I thought I'd try something new here.
I'm calling it The Friday Five, and on the first Friday of every month I'll list 5 apps that I think are worth some of your time and attention. At first, the focus will be on iOS, Mac, and web apps, but as time goes by I'll hopefully wrap my head around some other platforms as well (namely Android) and feature them in the mix.
Here we go...
1. Mynd Calendar
Michael Schechter introduced me to Mynd Calendar, and I'm glad he did. I really like the layout and the integrations (Evernote, for one) that it features. There is so much visible on the screen (weather, distance traveled, etc.) and yet it is displayed so well in the layout that it doesn't seem overwhelming to me. I've only started using Mynd Calendar, and since I've tried a ton of iOS calendar options in my day, I'll be giving this one some serious testing before sticking with it for the long haul. (iOS - Free)
2. Yelling Mom
If you're not already using a task manager/to-do list app and are looking for one, then this is one of the more full-featured apps I've seen come out as of late. Yelling Mom recently added Evernote integration, which only adds to its appeal. The UI on this app is very clean on the surface, and even when you dive deeper into a task the interface doesn't appear as cluttered as some other apps I've seen. If you're looking for something that has a little more to offer than a simple list of tasks and are a fan of the swipe-based UI that is prominent in apps like Clear, Dispatch, and Mailbox, then take a look at Yelling Mom. (Unless you have mommy issues, that is.) (iOS - $1.99)
I've only started playing with Grid. It's a very unique project planning/brainstorming app (at least that's how I've been using it). I tend to use Evernote for most of this stuff (and Drafts to get it into Evernote in most cases), so while I'm not sure Grid will have a long stay on my iPhone, if you're not invested in anything for this kind of use case, it's definitely worth a try. (iOS - Free)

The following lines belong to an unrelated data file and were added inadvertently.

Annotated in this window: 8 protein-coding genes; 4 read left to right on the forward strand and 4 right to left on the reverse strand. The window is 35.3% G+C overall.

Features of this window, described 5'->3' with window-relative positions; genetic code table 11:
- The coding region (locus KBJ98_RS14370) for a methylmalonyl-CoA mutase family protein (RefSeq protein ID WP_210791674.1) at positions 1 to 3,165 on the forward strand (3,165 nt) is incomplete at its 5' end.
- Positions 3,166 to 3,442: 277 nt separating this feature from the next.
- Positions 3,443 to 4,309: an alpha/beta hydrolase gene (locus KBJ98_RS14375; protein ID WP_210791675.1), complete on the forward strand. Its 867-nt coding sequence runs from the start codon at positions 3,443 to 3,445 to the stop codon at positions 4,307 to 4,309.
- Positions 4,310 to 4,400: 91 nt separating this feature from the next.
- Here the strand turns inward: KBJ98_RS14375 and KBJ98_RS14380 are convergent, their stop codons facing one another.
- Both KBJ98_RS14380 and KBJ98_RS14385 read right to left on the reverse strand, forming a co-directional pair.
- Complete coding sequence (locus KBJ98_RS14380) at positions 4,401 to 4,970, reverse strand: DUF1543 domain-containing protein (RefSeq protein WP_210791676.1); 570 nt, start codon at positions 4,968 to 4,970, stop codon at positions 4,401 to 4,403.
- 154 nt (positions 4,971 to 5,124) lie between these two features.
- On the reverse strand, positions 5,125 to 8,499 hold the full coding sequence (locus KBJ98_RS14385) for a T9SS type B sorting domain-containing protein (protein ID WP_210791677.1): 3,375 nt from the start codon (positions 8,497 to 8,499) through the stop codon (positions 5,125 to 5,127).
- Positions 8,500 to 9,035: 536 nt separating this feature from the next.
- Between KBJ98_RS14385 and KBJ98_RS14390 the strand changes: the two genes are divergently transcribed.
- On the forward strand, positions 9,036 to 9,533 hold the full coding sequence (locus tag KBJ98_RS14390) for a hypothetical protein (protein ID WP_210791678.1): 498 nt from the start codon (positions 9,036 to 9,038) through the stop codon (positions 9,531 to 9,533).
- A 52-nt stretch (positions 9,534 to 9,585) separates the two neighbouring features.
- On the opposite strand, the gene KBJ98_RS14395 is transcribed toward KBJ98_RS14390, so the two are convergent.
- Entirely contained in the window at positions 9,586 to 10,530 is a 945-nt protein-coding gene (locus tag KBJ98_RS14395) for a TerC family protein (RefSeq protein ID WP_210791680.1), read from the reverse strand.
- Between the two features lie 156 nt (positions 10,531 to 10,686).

4. You Need A Budget
After trying nearly every Mac budgeting program out there (Moneywell, Money, iBank, etc.), I finally settled on YNAB. And I'm glad I did.
You'll get a 34 day free trial (perfect so that you can get more than a month's worth of perspective on your finances) and it's available on a variety of mobile platforms -- including the Kindle Fire(!) -- and also for both Mac and Windows desktop systems. As someone who hates dealing with finances, YNAB makes it more enjoyable and after using it since March we are finally (we as in "me" -- my wife has always been great with money) dealing with finances in a far more proactive manner. Give it a try if you've been searching for a solution...because it's a very good one. (Free trial, Mobile platforms - Free, Mac/Windows - $60)
5. Fish: a tap essay
Patrick Rhone has mentioned this one in the past, but I'm recommending it for you as an excellent weekend read. It won't even take a weekend to get through Fish, but I think that if you carve out a few minutes to read this piece by Robin Sloan sometime over the weekend, you'll find it was a task worth spending time on. (iOS - Free)